No matter how we slice it, cbbackup is pretty slow. We have a support contract and have spent many a precious hour with Enterprise Support trying to make it faster. We know it’s not directly hardware related since XDCR to the exact same machine we’re using as the cbbackup destination is very fast. Although it’s possible that cbbackup and XDCR use the underlying storage in different ways.
For example, the backup target is able to flush XDCR mutations to disk at 5K-10K docs/sec. But a cbbackup job can hardly achieve even a 10th of that performance, even using the “cbbackupwrapper” functionality (per recommended settings for support).
So I’d like to move on from cbbackup if possible. Our core requirement is to take standard grain backups (daily/weekly/monthly) to recover from an undetected data issue (e.g. a process that is incorrectly updating data). Does anyone have suggestions on this? Is anyone successfully using cbbackup for point in time backups and achieving decent performance?
In Couchbase 4.5 we shipped cbbackupmgr as our new enterprise backup tool and this tool has better performance than both cbbackup and cbbackupwrapper. It is currently only tested and supported for Couchbase 4.5 so this may or may not be useful for you. If should work on Couchbase 3.0+, but we haven’t tested all of the different scenarios yet which is why we don’t officialy recommend it to users on non-4.5 clusters
Also, you mentioned having issues with cbbackupwrapper. I’ve run various performance tests and seen speeds of up to 100MB/Sec. In those tests we write to SSD’s and your setup may be different. Can you provide some information on what type of hardware your running cbbackupwrapper on so I can reproduce the performance issues you are seeing?
Thanks for the reply Mike. We are running on Azure, and currently have our couchbase data files on a 4-disk RAID 0 of page-blob azure disks. We recently upgraded our backup node to 4.5, so I took advantage of this to try your new command. Here is what we ran:
We don’t use Async IO libraries in cbbackupmgr right now, but we do have multiple writers. I looked into how the page blob store works on Azure and one thing I noticed was that it automatically calls fsync after every write. Also, it seems that page blobs are often network attached which means the cost of a multiple writes with an fsync after each can be large. I’m not sure though whether or not the setup you are using is local or remote. In any case I think the automatic fsyncs may be what is causing the slowness.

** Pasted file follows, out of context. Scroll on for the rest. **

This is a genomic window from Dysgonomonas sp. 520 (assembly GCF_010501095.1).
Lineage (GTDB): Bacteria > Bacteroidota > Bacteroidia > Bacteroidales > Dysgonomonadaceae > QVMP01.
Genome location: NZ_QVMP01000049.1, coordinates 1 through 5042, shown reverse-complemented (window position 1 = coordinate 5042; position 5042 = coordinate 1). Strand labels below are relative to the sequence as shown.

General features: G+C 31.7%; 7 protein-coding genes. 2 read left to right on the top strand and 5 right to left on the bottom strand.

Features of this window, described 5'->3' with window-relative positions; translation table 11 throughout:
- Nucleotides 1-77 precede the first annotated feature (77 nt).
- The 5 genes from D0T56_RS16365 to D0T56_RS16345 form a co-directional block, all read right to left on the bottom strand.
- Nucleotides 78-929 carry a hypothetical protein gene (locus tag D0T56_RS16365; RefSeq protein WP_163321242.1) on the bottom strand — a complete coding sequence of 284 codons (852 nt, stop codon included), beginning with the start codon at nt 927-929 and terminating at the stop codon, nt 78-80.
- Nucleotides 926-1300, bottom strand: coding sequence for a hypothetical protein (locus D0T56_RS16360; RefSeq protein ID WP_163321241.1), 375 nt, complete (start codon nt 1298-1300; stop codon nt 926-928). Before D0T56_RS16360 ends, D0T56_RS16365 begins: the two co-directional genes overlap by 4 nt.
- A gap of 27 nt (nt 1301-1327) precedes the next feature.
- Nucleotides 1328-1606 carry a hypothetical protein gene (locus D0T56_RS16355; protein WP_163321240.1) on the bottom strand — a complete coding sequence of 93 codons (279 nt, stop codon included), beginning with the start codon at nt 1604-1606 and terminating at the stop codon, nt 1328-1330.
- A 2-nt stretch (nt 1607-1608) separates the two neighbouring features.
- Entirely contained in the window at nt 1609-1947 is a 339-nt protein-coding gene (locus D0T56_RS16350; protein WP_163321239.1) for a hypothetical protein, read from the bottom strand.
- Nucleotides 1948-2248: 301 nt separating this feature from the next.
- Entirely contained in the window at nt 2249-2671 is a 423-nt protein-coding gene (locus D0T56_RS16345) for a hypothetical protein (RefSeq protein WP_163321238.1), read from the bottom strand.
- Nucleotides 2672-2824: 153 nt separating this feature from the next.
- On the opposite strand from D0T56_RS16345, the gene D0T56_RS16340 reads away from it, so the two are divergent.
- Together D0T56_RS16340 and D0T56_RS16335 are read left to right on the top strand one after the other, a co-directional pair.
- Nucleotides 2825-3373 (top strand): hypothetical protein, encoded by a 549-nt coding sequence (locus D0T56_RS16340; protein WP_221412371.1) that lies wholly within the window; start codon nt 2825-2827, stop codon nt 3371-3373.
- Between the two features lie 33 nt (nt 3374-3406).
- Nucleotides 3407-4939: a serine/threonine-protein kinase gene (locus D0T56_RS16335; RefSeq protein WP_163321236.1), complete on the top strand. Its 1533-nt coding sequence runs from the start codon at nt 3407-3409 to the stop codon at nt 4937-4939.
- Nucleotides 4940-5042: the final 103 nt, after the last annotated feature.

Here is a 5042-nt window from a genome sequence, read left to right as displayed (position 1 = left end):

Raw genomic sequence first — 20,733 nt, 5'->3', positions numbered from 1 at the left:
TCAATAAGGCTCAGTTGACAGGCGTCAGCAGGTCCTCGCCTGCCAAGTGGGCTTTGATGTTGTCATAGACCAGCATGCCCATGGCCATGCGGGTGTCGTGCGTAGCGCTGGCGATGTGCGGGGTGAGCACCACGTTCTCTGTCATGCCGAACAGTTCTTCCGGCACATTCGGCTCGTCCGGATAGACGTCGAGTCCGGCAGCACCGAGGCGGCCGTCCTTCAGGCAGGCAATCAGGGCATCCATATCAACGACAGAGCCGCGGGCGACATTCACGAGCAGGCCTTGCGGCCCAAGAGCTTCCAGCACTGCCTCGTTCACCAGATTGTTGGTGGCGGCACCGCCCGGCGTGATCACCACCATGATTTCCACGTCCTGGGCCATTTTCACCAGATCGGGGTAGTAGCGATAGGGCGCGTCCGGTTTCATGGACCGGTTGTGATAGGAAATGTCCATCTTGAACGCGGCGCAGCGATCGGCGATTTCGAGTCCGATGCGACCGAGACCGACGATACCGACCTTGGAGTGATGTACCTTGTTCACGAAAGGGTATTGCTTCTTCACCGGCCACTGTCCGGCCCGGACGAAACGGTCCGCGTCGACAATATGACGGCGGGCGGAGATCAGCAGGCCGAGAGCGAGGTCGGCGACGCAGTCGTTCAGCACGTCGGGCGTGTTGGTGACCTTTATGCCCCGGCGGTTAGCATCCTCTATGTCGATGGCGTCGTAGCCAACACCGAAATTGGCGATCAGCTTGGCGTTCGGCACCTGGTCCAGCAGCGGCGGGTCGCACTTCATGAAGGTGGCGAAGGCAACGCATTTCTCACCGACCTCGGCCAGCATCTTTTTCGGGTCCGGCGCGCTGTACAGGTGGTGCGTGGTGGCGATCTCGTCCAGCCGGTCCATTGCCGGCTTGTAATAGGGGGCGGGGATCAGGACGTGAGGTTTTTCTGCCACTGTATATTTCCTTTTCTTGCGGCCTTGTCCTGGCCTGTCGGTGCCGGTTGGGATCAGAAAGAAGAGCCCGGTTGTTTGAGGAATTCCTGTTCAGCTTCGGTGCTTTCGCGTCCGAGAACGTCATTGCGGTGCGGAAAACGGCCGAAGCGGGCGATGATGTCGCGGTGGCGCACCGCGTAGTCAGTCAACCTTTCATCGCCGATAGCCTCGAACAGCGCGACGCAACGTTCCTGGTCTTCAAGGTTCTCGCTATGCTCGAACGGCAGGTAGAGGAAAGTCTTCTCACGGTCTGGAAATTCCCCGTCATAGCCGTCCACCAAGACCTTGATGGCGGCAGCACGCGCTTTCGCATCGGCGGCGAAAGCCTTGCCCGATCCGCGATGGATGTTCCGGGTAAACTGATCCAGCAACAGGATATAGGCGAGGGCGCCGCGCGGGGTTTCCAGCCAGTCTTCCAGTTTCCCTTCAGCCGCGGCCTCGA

The way the writes currently work is to batch up as much a 2GB of data and then flush it all to disk. This flush may however consist of many separate writes, but we don’t explicitly call fsync until after we do the last write. To investigate this issue more I have filed MB-20048. I would like to reproduce your exact setup so if there is anything else you can add please do.
Thank you, I really appreciate the detailed reply. I’ll collect the details of our configuration (including specifics on the page blob disks) and post them tomorrow.
One other item to note - I stopped the Couchbase service on our “backup” node (an XDCR target from Prod) and did a basic file copy of the couchbase /data folder, and the entire /data folder copied in about 30 mins at around 8 MB/sec. Disk queue length bounced between 4-10 for the disk hosting the data files.
I’m assuming this is more about the backup destination disks than it is about our cluster (since I’m assuming the cluster should not be the bottleneck in this scenario?). Here are the specs on our destination server:
Azure Standard A3 VM - 4 Cores, 7GB Memory
Per Microsoft’s recommendation for best disk performance, we have a single logical volume stripped across 4x Azure Page Blob Disks. The destination disk for our backups is CB_XDCR (E:). Note that we also have XDCR data stored on this volume, but this is not related to the cbbackup backup sets.
I believe you already mentioned that the bottleneck was the backup file writes, but wanted to let you know that we confirmed this in our environment as well.
We upgraded our backup target to a D3 VM on Azure, which includes local SSD. When the backup archive is on local SSD, the backup took 30 mins. We then using regular Windows file copy commands to move the files to slow page-blob storage.
So all total, 30 mins from Couchbase to local SSD, then 10 mins from local SSD to page-blob. Compared to around 3 hrs when cbbackupmgr was writing directly to page-blob.
What was the average backup speed when you ran on SSD’s since I would expect that you can get more than a 6x improvement in your use case. Also, did you use the --threads option to increase parallelism?